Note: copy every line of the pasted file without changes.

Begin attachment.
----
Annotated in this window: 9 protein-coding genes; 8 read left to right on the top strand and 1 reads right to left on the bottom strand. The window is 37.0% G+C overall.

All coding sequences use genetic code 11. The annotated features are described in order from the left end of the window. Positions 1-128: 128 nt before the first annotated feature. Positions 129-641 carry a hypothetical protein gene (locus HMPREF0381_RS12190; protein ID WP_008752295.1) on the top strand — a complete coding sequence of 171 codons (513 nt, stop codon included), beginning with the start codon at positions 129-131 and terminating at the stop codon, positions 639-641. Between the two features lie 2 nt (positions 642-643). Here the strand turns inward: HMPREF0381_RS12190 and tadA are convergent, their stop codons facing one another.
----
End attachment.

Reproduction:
Annotated in this window: 9 protein-coding genes; 8 read left to right on the top strand and 1 reads right to left on the bottom strand. The window is 37.0% G+C overall.

All coding sequences use genetic code 11. The annotated features are described in order from the left end of the window. Positions 1-128: 128 nt before the first annotated feature. Positions 129-641 carry a hypothetical protein gene (locus HMPREF0381_RS12190; protein ID WP_008752295.1) on the top strand — a complete coding sequence of 171 codons (513 nt, stop codon included), beginning with the start codon at positions 129-131 and terminating at the stop codon, positions 639-641. Between the two features lie 2 nt (positions 642-643). Here the strand turns inward: HMPREF0381_RS12190 and tadA are convergent, their stop codons facing one another.